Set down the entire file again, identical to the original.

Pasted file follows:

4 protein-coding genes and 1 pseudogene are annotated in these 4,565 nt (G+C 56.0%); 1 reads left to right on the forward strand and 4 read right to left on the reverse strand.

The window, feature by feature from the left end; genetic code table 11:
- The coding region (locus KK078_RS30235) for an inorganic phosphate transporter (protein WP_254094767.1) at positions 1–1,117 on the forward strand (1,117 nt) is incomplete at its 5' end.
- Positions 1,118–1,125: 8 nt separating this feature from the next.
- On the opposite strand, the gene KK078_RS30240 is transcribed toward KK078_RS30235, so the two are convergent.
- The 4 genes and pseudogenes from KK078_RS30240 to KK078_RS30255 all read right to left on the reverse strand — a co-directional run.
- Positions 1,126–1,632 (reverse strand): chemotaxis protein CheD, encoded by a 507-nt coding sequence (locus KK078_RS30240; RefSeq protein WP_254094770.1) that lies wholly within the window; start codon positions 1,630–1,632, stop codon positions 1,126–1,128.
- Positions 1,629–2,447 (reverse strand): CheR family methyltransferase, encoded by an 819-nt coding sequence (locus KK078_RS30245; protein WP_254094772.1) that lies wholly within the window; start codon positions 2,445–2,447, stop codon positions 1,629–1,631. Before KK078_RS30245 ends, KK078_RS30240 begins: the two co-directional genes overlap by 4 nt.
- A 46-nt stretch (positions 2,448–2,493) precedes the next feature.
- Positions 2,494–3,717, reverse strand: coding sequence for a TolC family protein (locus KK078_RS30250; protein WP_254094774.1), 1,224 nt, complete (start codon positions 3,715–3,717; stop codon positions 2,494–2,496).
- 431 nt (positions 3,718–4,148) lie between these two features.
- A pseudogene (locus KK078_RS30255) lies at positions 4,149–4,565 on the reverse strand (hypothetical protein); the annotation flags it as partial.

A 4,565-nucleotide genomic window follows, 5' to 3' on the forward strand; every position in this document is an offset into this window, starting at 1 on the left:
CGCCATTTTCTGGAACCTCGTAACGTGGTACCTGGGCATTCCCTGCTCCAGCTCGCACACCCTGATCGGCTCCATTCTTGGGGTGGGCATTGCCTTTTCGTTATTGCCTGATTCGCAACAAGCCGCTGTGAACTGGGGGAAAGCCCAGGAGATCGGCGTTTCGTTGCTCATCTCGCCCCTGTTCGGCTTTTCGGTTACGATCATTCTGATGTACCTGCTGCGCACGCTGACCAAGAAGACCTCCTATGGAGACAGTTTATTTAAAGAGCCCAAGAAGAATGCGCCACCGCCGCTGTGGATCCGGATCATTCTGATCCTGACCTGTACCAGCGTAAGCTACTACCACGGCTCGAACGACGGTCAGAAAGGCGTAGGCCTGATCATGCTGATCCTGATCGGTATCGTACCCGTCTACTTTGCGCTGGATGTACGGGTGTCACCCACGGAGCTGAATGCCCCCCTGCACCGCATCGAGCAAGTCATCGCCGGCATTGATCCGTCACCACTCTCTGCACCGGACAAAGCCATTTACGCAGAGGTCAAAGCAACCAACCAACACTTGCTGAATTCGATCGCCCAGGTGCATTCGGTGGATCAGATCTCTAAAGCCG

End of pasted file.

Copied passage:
4 protein-coding genes and 1 pseudogene are annotated in these 4,565 nt (G+C 56.0%); 1 reads left to right on the forward strand and 4 read right to left on the reverse strand.

The window, feature by feature from the left end; genetic code table 11:
- The coding region (locus KK078_RS30235) for an inorganic phosphate transporter (protein WP_254094767.1) at positions 1–1,117 on the forward strand (1,117 nt) is incomplete at its 5' end.
- Positions 1,118–1,125: 8 nt separating this feature from the next.
- On the opposite strand, the gene KK078_RS30240 is transcribed toward KK078_RS30235, so the two are convergent.
- The 4 genes and pseudogenes from KK078_RS30240 to KK078_RS30255 all read right to left on the reverse strand — a co-directional run.
- Positions 1,126–1,632 (reverse strand): chemotaxis protein CheD, encoded by a 507-nt coding sequence (locus KK078_RS30240; RefSeq protein WP_254094770.1) that lies wholly within the window; start codon positions 1,630–1,632, stop codon positions 1,126–1,128.
- Positions 1,629–2,447 (reverse strand): CheR family methyltransferase, encoded by an 819-nt coding sequence (locus KK078_RS30245; protein WP_254094772.1) that lies wholly within the window; start codon positions 2,445–2,447, stop codon positions 1,629–1,631. Before KK078_RS30245 ends, KK078_RS30240 begins: the two co-directional genes overlap by 4 nt.
- A 46-nt stretch (positions 2,448–2,493) precedes the next feature.
- Positions 2,494–3,717, reverse strand: coding sequence for a TolC family protein (locus KK078_RS30250; protein WP_254094774.1), 1,224 nt, complete (start codon positions 3,715–3,717; stop codon positions 2,494–2,496).
- 431 nt (positions 3,718–4,148) lie between these two features.
- A pseudogene (locus KK078_RS30255) lies at positions 4,149–4,565 on the reverse strand (hypothetical protein); the annotation flags it as partial.

A 4,565-nucleotide genomic window follows, 5' to 3' on the forward strand; every position in this document is an offset into this window, starting at 1 on the left:
CGCCATTTTCTGGAACCTCGTAACGTGGTACCTGGGCATTCCCTGCTCCAGCTCGCACACCCTGATCGGCTCCATTCTTGGGGTGGGCATTGCCTTTTCGTTATTGCCTGATTCGCAACAAGCCGCTGTGAACTGGGGGAAAGCCCAGGAGATCGGCGTTTCGTTGCTCATCTCGCCCCTGTTCGGCTTTTCGGTTACGATCATTCTGATGTACCTGCTGCGCACGCTGACCAAGAAGACCTCCTATGGAGACAGTTTATTTAAAGAGCCCAAGAAGAATGCGCCACCGCCGCTGTGGATCCGGATCATTCTGATCCTGACCTGTACCAGCGTAAGCTACTACCACGGCTCGAACGACGGTCAGAAAGGCGTAGGCCTGATCATGCTGATCCTGATCGGTATCGTACCCGTCTACTTTGCGCTGGATGTACGGGTGTCACCCACGGAGCTGAATGCCCCCCTGCACCGCATCGAGCAAGTCATCGCCGGCATTGATCCGTCACCACTCTCTGCACCGGACAAAGCCATTTACGCAGAGGTCAAAGCAACCAACCAACACTTGCTGAATTCGATCGCCCAGGTGCATTCGGTGGATCAGATCTCTAAAGCCG